Another challenge is with respect to the use of digital technology as it relates to manufacturing small-scale clinical materials. For small-scale GMP manufacturing, many systems are still easier to accomplish via pen and paper. Many new electronic tools exist for the pharmaceutical industry, but being strategic about which ones to incorporate into small manufacturing processes is difficult. Many systems are difficult to justify on a cost-benefit basis and may be needlessly complicated.
PharmTech: What are some of the key challenges in packaging for clinical trials?
Carbol (DDL): Packaging topical drug products into tubes, jars, sachets, applicators etc. is always challenging. For small clinical batches, filling tubes in a fully manual filling process used to be the norm. Now, with larger batch sizes, manual filling is becoming cumbersome. However, large fill lines are not practical, and cleaning validations are again an issue. Developing fast, accurate, cheap, one-time use filling equipment is ideal. Filling can be accomplished at times with small semi-automated equipment, but when more unique packagings are desired, such as applicator pens, syringes, single dose applicators, or sachets, creative solutions are needed.
Another packaging trend we have noticed is that some of our clients would like to have the product in a representative final packaging, even during early clinical trials. Historically, final packaging was decided much later, closer to phase III/commercial stage. With tube manufacturers having minimum order quantities of approximately 10,000 units, orders for small clinical trials can be impractical.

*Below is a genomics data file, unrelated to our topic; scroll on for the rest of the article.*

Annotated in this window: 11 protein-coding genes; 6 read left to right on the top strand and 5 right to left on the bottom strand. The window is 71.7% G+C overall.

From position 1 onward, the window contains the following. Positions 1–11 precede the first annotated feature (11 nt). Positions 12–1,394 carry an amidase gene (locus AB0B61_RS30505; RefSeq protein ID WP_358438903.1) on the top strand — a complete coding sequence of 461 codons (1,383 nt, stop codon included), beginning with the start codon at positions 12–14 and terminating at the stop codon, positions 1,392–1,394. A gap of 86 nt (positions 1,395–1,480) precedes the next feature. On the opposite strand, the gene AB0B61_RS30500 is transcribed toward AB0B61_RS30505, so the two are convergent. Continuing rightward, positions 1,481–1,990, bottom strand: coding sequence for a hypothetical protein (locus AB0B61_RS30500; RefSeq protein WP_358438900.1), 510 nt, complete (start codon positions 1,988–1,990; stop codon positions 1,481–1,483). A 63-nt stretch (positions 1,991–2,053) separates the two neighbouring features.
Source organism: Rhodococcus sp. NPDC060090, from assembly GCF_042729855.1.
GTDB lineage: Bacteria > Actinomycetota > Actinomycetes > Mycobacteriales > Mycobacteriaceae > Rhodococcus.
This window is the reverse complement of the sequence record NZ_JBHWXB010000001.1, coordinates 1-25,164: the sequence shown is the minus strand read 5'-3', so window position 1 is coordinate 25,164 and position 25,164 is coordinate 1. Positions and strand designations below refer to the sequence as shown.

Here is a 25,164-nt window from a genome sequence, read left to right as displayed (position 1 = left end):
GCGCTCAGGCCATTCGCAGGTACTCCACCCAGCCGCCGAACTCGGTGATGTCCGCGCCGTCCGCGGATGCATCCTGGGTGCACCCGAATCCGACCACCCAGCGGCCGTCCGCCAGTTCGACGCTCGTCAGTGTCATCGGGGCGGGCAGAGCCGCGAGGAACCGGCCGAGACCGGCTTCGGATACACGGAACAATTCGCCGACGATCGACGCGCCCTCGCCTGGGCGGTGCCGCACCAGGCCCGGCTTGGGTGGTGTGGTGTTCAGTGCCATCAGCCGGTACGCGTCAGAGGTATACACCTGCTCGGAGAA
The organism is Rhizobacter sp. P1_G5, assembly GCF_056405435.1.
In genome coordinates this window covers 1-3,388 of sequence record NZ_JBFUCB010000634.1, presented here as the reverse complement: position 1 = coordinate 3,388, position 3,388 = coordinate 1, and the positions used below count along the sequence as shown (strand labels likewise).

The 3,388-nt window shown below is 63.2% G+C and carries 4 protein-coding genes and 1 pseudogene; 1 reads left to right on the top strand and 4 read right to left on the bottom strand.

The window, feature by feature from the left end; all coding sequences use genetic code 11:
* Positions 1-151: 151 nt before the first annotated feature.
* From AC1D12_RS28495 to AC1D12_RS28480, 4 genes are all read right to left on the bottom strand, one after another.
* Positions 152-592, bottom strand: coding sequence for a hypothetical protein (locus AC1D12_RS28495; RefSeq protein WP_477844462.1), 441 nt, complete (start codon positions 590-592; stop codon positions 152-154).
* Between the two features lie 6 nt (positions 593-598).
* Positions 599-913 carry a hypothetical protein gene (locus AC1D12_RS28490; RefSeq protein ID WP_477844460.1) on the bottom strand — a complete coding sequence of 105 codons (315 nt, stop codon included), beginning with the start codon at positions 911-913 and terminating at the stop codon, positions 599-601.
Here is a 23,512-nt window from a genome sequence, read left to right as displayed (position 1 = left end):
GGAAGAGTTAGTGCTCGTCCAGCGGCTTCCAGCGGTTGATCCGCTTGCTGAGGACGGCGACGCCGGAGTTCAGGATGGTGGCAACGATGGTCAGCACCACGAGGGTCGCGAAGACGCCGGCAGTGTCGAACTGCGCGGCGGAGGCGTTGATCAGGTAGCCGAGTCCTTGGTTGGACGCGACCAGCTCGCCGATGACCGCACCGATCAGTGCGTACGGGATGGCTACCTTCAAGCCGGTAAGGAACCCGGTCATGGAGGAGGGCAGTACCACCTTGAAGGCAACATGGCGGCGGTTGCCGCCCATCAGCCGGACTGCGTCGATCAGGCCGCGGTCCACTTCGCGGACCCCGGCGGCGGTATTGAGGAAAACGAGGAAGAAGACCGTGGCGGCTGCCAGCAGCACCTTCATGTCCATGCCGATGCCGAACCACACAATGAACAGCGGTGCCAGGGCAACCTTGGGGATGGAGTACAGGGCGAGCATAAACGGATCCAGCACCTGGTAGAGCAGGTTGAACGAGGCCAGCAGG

Topical products in clinical trials can be uniquely challenging due to the potential for variability of dosing. How much to provide (package) to each study subject requires thought and planning. When the indication is a fixed site (the face, for example) it is easier to estimate use than for psoriatic subjects when anywhere from 5% to 20% body surface area may be involved. Sometimes dosing cards or cups that provide a guide for the amount to dose are used, but most often a description of the amount to express from a tube (e.g., pea size) is all that is provided. Having additional packaged product ready and available for dispensing to subjects may be an important aspect to clinical trials involving topical products, depending on the product and study design.
Vol. 44, No. 3
When referring to this article, please cite it as J. Markarian, “Challenges in Clinical Manufacturing for Topical Drugs,” Pharmaceutical Technology 44 (3) 2020.